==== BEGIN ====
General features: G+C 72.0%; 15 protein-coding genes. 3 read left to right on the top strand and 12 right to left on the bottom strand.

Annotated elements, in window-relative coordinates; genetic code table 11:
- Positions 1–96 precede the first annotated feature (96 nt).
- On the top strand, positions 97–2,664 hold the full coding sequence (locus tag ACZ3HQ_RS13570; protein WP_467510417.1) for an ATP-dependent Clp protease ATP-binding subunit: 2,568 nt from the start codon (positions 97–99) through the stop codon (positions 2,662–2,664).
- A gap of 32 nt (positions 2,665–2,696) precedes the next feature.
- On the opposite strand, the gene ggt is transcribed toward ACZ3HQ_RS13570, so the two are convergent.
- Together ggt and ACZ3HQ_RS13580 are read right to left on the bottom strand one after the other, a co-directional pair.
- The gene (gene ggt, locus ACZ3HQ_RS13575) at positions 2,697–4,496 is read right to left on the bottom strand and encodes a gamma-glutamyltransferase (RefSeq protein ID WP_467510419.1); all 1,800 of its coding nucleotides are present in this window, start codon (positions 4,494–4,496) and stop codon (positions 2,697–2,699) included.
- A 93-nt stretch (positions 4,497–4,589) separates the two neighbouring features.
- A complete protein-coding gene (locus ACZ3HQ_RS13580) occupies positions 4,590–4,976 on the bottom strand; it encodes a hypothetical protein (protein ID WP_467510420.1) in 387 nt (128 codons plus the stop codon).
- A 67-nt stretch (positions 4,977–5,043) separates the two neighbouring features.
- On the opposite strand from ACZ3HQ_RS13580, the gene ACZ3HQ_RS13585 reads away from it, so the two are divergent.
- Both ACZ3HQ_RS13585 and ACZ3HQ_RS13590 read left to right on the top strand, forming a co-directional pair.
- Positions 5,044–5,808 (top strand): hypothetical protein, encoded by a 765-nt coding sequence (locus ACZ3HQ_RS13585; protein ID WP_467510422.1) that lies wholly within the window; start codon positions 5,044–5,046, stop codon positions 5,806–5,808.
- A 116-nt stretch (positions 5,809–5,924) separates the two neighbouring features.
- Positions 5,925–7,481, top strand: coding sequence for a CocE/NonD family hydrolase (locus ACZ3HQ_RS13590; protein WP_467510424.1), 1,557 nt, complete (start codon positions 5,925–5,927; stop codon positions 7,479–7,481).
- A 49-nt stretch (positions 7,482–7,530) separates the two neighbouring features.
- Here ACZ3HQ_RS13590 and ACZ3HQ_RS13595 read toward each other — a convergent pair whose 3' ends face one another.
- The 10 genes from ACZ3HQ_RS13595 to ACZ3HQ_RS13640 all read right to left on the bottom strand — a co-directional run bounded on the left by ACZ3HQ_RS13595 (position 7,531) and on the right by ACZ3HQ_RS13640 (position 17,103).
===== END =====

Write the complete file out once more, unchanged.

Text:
General features: G+C 72.0%; 15 protein-coding genes. 3 read left to right on the top strand and 12 right to left on the bottom strand.

Annotated elements, in window-relative coordinates; genetic code table 11:
- Positions 1–96 precede the first annotated feature (96 nt).
- On the top strand, positions 97–2,664 hold the full coding sequence (locus tag ACZ3HQ_RS13570; protein WP_467510417.1) for an ATP-dependent Clp protease ATP-binding subunit: 2,568 nt from the start codon (positions 97–99) through the stop codon (positions 2,662–2,664).
- A gap of 32 nt (positions 2,665–2,696) precedes the next feature.
- On the opposite strand, the gene ggt is transcribed toward ACZ3HQ_RS13570, so the two are convergent.
- Together ggt and ACZ3HQ_RS13580 are read right to left on the bottom strand one after the other, a co-directional pair.
- The gene (gene ggt, locus ACZ3HQ_RS13575) at positions 2,697–4,496 is read right to left on the bottom strand and encodes a gamma-glutamyltransferase (RefSeq protein ID WP_467510419.1); all 1,800 of its coding nucleotides are present in this window, start codon (positions 4,494–4,496) and stop codon (positions 2,697–2,699) included.
- A 93-nt stretch (positions 4,497–4,589) separates the two neighbouring features.
- A complete protein-coding gene (locus ACZ3HQ_RS13580) occupies positions 4,590–4,976 on the bottom strand; it encodes a hypothetical protein (protein ID WP_467510420.1) in 387 nt (128 codons plus the stop codon).
- A 67-nt stretch (positions 4,977–5,043) separates the two neighbouring features.
- On the opposite strand from ACZ3HQ_RS13580, the gene ACZ3HQ_RS13585 reads away from it, so the two are divergent.
- Both ACZ3HQ_RS13585 and ACZ3HQ_RS13590 read left to right on the top strand, forming a co-directional pair.
- Positions 5,044–5,808 (top strand): hypothetical protein, encoded by a 765-nt coding sequence (locus ACZ3HQ_RS13585; protein ID WP_467510422.1) that lies wholly within the window; start codon positions 5,044–5,046, stop codon positions 5,806–5,808.
- A 116-nt stretch (positions 5,809–5,924) separates the two neighbouring features.
- Positions 5,925–7,481, top strand: coding sequence for a CocE/NonD family hydrolase (locus ACZ3HQ_RS13590; protein WP_467510424.1), 1,557 nt, complete (start codon positions 5,925–5,927; stop codon positions 7,479–7,481).
- A 49-nt stretch (positions 7,482–7,530) separates the two neighbouring features.
- Here ACZ3HQ_RS13590 and ACZ3HQ_RS13595 read toward each other — a convergent pair whose 3' ends face one another.
- The 10 genes from ACZ3HQ_RS13595 to ACZ3HQ_RS13640 all read right to left on the bottom strand — a co-directional run bounded on the left by ACZ3HQ_RS13595 (position 7,531) and on the right by ACZ3HQ_RS13640 (position 17,103).